By Nina Chestney
LONDON (Reuters) - Eighty British businesses urged the government on Wednesday to take decisive action to fight climate change and build a low-carbon economy in a letter to Prime Minster David Cameron.
The companies called for a global climate deal this year which limits the world temperature rise to below 2 degrees Celsius. On a domestic level, they urged the government to set an ambitious fifth carbon budget from 2028-2032 - to set targets for CO2 emissions cuts - and to bring in clearer long-term policies that encourage investment in low-carbon energy. They did not specify what policies they wanted to be introduced.
"We want this economy to be energy efficient and low-carbon. Failure to tackle climate change could put economic prosperity at risk. But the right action now would create jobs and boost competitiveness," they said in the open letter.
Signatories include energy companies E.ON, SSE and Scottish Power; retailers John Lewis Partnership, Tesco and Marks & Spencer; telecoms company BT; media group Sky; drinks makers Diageo and Coca-Cola and construction firms Saint-Gobain and Willmott Dixon.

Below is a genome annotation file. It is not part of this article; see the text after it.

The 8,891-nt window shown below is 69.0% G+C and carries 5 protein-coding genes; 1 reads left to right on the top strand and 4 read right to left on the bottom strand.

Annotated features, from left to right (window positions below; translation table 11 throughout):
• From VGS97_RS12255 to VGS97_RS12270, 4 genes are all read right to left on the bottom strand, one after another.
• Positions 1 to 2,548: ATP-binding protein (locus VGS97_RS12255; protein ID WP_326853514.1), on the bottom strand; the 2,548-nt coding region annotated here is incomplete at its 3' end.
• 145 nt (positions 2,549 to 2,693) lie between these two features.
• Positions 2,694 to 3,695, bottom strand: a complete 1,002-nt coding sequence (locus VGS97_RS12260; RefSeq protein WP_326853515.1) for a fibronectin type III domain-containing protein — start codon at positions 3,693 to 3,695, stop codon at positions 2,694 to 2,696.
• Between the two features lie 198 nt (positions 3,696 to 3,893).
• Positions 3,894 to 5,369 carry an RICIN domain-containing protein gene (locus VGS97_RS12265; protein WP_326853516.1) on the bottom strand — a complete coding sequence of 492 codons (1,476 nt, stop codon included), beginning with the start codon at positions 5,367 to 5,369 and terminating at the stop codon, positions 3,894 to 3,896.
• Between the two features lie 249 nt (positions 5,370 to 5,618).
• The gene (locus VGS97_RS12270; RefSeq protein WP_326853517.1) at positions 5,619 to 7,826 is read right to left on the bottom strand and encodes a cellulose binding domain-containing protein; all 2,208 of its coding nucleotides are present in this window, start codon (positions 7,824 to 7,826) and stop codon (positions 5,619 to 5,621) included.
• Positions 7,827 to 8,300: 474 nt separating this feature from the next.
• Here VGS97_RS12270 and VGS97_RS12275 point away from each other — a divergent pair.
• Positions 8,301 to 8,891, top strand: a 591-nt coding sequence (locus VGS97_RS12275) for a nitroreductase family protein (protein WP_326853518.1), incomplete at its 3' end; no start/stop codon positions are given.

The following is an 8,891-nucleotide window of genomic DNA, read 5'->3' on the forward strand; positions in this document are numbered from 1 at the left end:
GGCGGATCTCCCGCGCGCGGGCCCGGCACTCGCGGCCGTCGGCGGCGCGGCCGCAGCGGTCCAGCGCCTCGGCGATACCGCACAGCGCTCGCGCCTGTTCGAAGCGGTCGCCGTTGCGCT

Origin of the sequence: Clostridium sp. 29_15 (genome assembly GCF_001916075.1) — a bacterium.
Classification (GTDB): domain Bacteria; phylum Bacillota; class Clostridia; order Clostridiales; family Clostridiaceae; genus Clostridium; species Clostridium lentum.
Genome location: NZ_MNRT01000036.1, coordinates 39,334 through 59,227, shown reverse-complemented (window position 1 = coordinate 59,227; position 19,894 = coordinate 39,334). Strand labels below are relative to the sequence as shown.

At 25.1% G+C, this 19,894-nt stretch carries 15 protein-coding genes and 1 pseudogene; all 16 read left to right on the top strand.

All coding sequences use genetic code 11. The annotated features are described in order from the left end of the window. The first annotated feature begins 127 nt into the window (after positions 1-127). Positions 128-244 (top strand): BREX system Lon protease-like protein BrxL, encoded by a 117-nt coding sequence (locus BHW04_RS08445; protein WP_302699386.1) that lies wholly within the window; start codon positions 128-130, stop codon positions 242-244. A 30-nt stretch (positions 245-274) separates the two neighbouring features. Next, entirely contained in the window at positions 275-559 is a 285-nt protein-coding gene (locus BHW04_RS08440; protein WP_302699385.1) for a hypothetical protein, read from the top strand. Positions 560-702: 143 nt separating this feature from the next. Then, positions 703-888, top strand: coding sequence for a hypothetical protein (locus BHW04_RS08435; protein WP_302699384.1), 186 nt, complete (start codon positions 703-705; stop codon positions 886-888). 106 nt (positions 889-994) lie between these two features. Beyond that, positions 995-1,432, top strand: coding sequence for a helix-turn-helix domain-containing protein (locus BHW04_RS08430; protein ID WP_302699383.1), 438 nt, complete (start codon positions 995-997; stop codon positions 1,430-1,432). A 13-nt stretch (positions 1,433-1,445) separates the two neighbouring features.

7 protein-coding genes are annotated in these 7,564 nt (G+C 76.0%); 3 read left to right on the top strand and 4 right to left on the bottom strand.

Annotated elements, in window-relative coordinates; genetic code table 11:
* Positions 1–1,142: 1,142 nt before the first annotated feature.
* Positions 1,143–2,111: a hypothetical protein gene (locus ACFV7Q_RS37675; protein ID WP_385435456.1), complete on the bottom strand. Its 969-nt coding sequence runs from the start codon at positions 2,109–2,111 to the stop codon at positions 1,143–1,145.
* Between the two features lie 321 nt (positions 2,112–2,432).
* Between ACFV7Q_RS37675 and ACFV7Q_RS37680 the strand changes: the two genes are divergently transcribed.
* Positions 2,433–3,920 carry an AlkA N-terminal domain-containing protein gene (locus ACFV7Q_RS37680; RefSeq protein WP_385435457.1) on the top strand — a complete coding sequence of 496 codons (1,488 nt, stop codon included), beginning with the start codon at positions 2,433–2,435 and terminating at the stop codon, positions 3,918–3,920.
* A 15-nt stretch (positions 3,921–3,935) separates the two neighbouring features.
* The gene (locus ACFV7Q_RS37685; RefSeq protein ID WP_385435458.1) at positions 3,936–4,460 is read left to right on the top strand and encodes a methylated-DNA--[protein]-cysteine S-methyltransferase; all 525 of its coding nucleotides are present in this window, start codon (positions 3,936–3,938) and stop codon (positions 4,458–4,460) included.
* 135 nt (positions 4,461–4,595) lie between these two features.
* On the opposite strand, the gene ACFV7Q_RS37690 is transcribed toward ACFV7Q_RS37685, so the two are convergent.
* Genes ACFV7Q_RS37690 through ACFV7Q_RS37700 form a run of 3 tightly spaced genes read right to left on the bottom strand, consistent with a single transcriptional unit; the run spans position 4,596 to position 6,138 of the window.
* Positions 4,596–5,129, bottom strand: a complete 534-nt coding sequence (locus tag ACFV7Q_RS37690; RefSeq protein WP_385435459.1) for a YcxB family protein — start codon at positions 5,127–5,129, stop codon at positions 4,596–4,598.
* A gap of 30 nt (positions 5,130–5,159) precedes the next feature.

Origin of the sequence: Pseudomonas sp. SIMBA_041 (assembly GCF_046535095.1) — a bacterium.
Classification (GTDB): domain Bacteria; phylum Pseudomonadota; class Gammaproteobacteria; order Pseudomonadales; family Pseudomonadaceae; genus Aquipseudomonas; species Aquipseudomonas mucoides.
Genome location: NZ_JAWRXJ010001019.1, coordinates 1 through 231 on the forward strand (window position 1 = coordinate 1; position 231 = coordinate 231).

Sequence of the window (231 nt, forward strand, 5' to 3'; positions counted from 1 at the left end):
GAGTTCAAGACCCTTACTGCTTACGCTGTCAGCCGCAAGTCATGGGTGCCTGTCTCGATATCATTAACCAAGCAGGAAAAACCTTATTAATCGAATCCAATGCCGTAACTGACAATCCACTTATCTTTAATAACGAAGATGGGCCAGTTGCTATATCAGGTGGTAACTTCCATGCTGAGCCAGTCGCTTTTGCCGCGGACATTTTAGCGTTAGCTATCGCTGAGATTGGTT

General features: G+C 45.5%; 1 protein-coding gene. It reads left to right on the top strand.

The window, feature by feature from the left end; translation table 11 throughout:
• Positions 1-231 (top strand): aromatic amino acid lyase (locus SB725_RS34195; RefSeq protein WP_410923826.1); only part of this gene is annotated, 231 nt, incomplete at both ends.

Britain aims to reduce its emissions by at least 80 percent by 2050 from 1990 levels. To ensure progress towards this goal, it has set four carbon budgets, covering up to 2027, which set interim targets for emission cuts.
On Monday, leaders of the Group of Seven (G7) countries backed a global target for limiting the rise in average global temperatures to below 2C, which should help progress towards a climate deal in Paris in December.
However, government promises so far for curbs on greenhouse gas emissions are unlikely to be enough to keep temperatures below that ceiling.
(Editing by Pravin Char)